The investment bank, known for advising on sell side, middle market deals, has seen seven MDs leave since 2009, four sources say.
Bankers move around all the time and, at first blush, this may not seem very newsy. But this is Harris Williams, the Richmond, Va. firm known as the IB where bankers don’t leave.
“Harris Williams has had virtually zero turnover in 20 years,” one person says. “But a bunch of folks were getting further along in their careers.”
H. Hiter Harris and Chris Williams, who both hail from Bowles Hollowell, founded Harris Williams in 1991 to focus on middle market M&A. In late 2005, PNC bought Harris Williams for an undisclosed amount. (In an aside, Bowles Hollowell has left an interesting legacy. The IB was acquired by First Union, which then morphed into Wachovia Corp., which was then acquired by Wells Fargo. Got it?)
Harris Williams bankers were highly incentivized to stay after the PNC takeover, sources have told me. In fact, by 2006, only one senior banker had ever left the firm (that came in 2004, I’m told). Harris Williams currently has about 180 employees spread through seven offices. About 22 are MDs. PE firms account for 66% of Harris Williams clients, according to the firm’s web site.
The seven MDs left Harris Williams for various reasons, one PE exec says. “Some made enough money, some were pushed and some wanted to do their own shop,” the source says.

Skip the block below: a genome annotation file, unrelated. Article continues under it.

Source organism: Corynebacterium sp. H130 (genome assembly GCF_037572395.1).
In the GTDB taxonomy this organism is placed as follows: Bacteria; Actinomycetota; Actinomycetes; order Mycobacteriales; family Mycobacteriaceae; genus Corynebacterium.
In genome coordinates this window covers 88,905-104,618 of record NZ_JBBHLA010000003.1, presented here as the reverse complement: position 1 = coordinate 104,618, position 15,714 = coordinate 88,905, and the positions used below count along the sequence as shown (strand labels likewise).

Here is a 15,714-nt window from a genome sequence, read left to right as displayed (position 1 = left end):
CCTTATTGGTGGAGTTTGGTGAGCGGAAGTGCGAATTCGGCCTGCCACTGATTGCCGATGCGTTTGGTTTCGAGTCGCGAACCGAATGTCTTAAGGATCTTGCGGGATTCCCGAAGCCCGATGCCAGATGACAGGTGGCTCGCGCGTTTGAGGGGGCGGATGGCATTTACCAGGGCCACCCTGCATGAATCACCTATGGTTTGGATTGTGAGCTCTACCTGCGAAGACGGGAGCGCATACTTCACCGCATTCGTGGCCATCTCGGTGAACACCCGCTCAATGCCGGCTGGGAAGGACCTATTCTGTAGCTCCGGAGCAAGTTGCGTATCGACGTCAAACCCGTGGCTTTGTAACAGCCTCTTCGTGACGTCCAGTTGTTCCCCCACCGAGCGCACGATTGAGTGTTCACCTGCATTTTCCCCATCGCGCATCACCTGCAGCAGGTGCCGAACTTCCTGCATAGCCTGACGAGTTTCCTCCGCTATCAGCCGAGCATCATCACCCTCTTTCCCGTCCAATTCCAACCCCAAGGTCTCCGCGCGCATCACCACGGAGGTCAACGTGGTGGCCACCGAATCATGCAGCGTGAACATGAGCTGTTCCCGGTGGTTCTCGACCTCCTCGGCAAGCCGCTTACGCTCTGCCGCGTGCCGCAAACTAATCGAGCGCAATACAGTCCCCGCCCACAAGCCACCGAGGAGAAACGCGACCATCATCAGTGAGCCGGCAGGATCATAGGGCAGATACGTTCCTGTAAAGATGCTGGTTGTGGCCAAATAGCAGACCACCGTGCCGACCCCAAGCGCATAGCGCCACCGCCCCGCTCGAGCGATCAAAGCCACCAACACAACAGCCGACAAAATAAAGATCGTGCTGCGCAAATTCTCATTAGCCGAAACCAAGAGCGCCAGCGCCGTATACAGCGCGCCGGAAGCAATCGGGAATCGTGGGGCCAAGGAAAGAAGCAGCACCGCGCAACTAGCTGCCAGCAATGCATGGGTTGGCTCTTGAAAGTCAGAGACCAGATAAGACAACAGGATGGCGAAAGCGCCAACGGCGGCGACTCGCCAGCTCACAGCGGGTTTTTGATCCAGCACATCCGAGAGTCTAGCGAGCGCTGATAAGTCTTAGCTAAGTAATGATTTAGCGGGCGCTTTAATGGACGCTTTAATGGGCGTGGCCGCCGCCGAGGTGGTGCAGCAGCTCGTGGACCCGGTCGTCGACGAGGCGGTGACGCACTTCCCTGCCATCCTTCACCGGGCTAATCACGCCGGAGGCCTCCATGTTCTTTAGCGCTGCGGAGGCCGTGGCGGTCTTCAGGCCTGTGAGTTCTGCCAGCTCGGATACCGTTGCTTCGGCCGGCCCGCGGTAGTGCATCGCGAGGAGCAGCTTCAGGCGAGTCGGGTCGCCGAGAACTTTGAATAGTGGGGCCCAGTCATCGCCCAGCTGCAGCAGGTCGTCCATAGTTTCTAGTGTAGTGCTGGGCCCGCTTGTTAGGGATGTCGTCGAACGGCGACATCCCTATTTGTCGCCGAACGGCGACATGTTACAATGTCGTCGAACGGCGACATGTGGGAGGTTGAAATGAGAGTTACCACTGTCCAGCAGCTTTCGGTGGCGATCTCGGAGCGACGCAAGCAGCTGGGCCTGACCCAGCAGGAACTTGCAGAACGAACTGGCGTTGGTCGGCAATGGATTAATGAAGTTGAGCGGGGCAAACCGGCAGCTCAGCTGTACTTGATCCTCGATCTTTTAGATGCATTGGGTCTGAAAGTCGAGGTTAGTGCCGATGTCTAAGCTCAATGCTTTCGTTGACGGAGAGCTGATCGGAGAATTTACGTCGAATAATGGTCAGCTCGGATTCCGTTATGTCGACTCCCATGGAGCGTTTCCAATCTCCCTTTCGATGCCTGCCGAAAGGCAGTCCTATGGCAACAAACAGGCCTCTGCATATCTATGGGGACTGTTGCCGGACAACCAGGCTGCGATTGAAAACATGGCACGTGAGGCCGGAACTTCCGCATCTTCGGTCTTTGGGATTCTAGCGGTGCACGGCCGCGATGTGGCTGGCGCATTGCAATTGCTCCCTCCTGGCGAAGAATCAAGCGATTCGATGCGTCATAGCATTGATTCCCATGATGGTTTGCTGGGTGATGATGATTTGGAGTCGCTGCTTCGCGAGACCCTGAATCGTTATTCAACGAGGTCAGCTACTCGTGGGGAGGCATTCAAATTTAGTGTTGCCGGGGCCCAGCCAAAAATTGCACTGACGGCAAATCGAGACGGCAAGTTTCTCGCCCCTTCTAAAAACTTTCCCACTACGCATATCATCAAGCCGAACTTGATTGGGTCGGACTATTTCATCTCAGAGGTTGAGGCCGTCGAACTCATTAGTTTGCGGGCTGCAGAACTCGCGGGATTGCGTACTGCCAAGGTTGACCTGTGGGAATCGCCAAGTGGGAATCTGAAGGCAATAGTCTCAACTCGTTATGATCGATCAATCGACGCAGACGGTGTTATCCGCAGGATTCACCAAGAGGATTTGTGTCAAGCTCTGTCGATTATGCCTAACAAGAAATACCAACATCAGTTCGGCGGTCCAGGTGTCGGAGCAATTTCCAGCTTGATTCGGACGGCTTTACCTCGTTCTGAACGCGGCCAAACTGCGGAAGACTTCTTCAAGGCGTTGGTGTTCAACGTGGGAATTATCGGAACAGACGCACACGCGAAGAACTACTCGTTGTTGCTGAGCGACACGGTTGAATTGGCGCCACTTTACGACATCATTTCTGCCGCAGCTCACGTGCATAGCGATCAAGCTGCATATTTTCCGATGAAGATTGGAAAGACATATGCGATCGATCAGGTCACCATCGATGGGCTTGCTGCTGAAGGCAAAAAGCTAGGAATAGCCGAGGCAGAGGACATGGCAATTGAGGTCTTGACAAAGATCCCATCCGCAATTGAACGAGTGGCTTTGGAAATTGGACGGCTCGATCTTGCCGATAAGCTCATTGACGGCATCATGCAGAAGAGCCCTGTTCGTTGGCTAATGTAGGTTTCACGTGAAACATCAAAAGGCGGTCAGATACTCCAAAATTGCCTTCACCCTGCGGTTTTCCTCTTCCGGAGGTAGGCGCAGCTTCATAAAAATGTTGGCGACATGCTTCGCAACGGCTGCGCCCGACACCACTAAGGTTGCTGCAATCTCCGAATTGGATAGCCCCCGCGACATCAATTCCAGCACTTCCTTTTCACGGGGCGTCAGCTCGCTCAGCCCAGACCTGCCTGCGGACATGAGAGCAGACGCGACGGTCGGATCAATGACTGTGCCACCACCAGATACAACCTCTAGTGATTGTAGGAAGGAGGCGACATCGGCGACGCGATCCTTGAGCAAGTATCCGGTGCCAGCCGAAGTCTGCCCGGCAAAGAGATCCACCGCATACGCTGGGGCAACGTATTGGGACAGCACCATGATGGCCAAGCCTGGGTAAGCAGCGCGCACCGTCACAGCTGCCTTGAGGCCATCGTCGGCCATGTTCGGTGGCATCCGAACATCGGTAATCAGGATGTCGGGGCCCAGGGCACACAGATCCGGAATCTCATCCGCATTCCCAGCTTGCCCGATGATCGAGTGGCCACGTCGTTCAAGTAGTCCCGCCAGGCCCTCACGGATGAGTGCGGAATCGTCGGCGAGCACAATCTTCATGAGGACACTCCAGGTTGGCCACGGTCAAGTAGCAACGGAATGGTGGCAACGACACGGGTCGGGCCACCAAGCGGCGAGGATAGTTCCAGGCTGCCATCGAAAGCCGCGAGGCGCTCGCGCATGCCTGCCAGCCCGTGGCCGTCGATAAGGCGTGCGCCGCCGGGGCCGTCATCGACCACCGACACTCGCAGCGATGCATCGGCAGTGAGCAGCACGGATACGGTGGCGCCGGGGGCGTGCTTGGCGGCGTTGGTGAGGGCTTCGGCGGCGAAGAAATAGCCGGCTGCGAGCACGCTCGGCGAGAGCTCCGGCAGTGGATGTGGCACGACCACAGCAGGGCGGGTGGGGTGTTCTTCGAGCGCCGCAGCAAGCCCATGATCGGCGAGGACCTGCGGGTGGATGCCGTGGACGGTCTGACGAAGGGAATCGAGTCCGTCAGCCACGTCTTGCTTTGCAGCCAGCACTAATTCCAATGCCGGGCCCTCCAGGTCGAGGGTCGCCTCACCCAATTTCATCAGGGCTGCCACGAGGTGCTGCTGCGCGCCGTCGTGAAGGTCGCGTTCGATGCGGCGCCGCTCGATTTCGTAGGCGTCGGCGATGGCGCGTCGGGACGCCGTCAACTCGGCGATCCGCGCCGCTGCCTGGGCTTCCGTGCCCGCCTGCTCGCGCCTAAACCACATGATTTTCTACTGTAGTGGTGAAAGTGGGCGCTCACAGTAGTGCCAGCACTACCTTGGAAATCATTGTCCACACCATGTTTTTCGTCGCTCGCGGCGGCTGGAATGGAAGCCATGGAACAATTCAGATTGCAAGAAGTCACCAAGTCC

The reviving economy is also spurring MDs to move out on their own, the first source says. All but one of the seven MDs has started their own firm.
For instance, Pat Crocker spent nine years at Harris Williams and managed the firm’s San Francisco office for five. He left last August and launched MidSpan Partners, of San Francisco, a month later. Two other Harris Williams alums, Craig Lawson and Tara Smith, joined him, according to the firm’s web site. (Lawson and Smith were not MDs at Harris Williams and are not counted in the seven departures).
Similarly, Peter Bowles left Harris Williams in 2009 and co-founded Blue Edge Capital, a separate account manager, in October 2010. He was joined by Giles Tucker, co-head of Harris Williams’s energy and power group, who left the IB in December 2009.
One of the bigger departures from Harris Williams occurred recently. Dena Frith Moore, Harris Williams’s chief operating officer, left in the last few months, sources say.
Edward “Ned” Valentine, a Harris Williams MD, confirms that Moore’s departure occurred within the last month. Valentine also confirmed the departures of the other Harris Williams MDs.
Of the seven bankers, four are doing something completely different from M&A advisory, Valentine says. Harris Williams is very proud that the execs were able to gain skills at Harris Williams to launch their own firms, he says. The MDs that have left were each with the firm for an average of 10 years, Valentine says.
“What we’re really proud of is that we have had, and continue to have, extremely low turnover…We wish them nothing but success, each and every one of them,” he says.